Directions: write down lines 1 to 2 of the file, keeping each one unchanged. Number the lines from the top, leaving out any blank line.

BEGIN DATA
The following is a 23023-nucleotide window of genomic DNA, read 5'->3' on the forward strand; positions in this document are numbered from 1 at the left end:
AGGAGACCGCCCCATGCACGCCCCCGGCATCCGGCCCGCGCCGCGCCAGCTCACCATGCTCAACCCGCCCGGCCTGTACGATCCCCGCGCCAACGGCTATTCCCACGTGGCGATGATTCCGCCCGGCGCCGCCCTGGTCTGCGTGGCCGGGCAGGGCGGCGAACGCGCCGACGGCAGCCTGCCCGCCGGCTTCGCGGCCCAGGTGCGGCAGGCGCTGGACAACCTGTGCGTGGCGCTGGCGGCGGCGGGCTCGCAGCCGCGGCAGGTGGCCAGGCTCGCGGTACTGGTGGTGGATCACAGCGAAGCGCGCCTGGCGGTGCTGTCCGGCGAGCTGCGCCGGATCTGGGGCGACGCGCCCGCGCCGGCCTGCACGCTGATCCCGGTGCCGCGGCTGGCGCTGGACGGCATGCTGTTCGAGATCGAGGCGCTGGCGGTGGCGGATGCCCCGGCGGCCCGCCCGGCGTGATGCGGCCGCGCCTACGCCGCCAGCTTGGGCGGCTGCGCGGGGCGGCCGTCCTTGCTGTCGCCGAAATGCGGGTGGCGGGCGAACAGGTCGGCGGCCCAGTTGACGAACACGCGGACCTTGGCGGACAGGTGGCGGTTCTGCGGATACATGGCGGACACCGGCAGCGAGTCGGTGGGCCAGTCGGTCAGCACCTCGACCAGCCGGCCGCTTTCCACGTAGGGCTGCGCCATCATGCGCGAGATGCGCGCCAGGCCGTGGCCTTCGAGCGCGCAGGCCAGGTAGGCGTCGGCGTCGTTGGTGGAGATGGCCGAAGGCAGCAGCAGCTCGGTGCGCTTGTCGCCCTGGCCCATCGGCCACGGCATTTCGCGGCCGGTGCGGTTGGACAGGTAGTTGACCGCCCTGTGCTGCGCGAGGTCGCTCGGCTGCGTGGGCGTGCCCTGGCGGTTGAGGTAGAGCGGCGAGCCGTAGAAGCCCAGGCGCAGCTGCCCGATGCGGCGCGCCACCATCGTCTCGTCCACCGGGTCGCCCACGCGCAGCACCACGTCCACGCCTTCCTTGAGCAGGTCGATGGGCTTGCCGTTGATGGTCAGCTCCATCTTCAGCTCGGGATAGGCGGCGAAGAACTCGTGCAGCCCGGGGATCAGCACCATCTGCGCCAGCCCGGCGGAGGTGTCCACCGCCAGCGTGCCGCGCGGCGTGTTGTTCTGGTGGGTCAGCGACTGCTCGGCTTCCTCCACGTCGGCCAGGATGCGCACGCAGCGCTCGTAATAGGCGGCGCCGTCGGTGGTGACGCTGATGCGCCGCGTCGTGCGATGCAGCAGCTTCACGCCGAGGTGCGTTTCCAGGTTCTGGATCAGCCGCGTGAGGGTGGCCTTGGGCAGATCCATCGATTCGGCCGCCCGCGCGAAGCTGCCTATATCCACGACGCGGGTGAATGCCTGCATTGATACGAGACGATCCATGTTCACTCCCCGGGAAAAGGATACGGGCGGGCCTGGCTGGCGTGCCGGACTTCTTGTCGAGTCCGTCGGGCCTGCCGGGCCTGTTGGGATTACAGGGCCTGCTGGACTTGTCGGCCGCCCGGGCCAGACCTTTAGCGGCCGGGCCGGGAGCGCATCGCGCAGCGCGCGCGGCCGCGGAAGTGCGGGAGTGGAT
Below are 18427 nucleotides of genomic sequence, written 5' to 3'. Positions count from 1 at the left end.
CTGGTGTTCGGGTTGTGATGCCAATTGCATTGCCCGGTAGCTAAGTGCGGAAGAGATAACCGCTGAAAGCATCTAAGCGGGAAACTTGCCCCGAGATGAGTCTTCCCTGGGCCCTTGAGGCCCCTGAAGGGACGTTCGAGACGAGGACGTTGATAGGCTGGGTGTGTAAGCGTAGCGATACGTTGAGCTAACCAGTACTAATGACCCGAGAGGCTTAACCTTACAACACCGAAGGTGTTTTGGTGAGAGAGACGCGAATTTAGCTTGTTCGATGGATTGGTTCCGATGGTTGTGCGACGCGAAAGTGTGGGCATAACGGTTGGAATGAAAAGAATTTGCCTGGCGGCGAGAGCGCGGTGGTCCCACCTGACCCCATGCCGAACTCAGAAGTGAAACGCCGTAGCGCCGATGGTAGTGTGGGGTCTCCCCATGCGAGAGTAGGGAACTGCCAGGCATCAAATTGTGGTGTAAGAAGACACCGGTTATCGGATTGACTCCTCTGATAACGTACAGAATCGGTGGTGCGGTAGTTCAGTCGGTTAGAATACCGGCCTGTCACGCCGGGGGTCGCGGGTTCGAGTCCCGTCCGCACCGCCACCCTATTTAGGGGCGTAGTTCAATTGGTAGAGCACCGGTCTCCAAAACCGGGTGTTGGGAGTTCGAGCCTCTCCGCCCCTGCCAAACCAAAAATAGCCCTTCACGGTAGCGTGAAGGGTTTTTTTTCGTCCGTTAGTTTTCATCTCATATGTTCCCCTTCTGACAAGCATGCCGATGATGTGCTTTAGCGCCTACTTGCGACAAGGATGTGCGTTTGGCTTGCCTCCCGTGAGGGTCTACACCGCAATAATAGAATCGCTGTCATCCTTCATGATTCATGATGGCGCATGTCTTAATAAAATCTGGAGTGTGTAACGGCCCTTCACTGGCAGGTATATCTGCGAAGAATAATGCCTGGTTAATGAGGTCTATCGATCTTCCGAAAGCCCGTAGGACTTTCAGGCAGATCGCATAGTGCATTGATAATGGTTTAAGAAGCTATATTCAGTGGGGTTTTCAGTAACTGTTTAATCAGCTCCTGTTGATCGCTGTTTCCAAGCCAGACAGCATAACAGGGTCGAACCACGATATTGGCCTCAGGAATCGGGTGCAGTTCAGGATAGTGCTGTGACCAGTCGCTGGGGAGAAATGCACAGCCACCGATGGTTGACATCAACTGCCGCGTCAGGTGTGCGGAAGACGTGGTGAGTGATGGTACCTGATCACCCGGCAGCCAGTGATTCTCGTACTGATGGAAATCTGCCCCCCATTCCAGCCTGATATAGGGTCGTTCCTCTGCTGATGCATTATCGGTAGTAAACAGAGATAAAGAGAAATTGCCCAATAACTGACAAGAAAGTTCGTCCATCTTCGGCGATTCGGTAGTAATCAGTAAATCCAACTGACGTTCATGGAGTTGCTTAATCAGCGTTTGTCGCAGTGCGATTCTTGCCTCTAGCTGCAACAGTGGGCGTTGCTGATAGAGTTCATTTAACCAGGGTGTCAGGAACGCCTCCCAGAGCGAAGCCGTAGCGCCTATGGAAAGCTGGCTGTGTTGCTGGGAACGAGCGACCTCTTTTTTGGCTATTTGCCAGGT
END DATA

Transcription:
The following is a 23023-nucleotide window of genomic DNA, read 5'->3' on the forward strand; positions in this document are numbered from 1 at the left end:
AGGAGACCGCCCCATGCACGCCCCCGGCATCCGGCCCGCGCCGCGCCAGCTCACCATGCTCAACCCGCCCGGCCTGTACGATCCCCGCGCCAACGGCTATTCCCACGTGGCGATGATTCCGCCCGGCGCCGCCCTGGTCTGCGTGGCCGGGCAGGGCGGCGAACGCGCCGACGGCAGCCTGCCCGCCGGCTTCGCGGCCCAGGTGCGGCAGGCGCTGGACAACCTGTGCGTGGCGCTGGCGGCGGCGGGCTCGCAGCCGCGGCAGGTGGCCAGGCTCGCGGTACTGGTGGTGGATCACAGCGAAGCGCGCCTGGCGGTGCTGTCCGGCGAGCTGCGCCGGATCTGGGGCGACGCGCCCGCGCCGGCCTGCACGCTGATCCCGGTGCCGCGGCTGGCGCTGGACGGCATGCTGTTCGAGATCGAGGCGCTGGCGGTGGCGGATGCCCCGGCGGCCCGCCCGGCGTGATGCGGCCGCGCCTACGCCGCCAGCTTGGGCGGCTGCGCGGGGCGGCCGTCCTTGCTGTCGCCGAAATGCGGGTGGCGGGCGAACAGGTCGGCGGCCCAGTTGACGAACACGCGGACCTTGGCGGACAGGTGGCGGTTCTGCGGATACATGGCGGACACCGGCAGCGAGTCGGTGGGCCAGTCGGTCAGCACCTCGACCAGCCGGCCGCTTTCCACGTAGGGCTGCGCCATCATGCGCGAGATGCGCGCCAGGCCGTGGCCTTCGAGCGCGCAGGCCAGGTAGGCGTCGGCGTCGTTGGTGGAGATGGCCGAAGGCAGCAGCAGCTCGGTGCGCTTGTCGCCCTGGCCCATCGGCCACGGCATTTCGCGGCCGGTGCGGTTGGACAGGTAGTTGACCGCCCTGTGCTGCGCGAGGTCGCTCGGCTGCGTGGGCGTGCCCTGGCGGTTGAGGTAGAGCGGCGAGCCGTAGAAGCCCAGGCGCAGCTGCCCGATGCGGCGCGCCACCATCGTCTCGTCCACCGGGTCGCCCACGCGCAGCACCACGTCCACGCCTTCCTTGAGCAGGTCGATGGGCTTGCCGTTGATGGTCAGCTCCATCTTCAGCTCGGGATAGGCGGCGAAGAACTCGTGCAGCCCGGGGATCAGCACCATCTGCGCCAGCCCGGCGGAGGTGTCCACCGCCAGCGTGCCGCGCGGCGTGTTGTTCTGGTGGGTCAGCGACTGCTCGGCTTCCTCCACGTCGGCCAGGATGCGCACGCAGCGCTCGTAATAGGCGGCGCCGTCGGTGGTGACGCTGATGCGCCGCGTCGTGCGATGCAGCAGCTTCACGCCGAGGTGCGTTTCCAGGTTCTGGATCAGCCGCGTGAGGGTGGCCTTGGGCAGATCCATCGATTCGGCCGCCCGCGCGAAGCTGCCTATATCCACGACGCGGGTGAATGCCTGCATTGATACGAGACGATCCATGTTCACTCCCCGGGAAAAGGATACGGGCGGGCCTGGCTGGCGTGCCGGACTTCTTGTCGAGTCCGTCGGGCCTGCCGGGCCTGTTGGGATTACAGGGCCTGCTGGACTTGTCGGCCGCCCGGGCCAGACCTTTAGCGGCCGGGCCGGGAGCGCATCGCGCAGCGCGCGCGGCCGCGGAAGTGCGGGAGTGGAT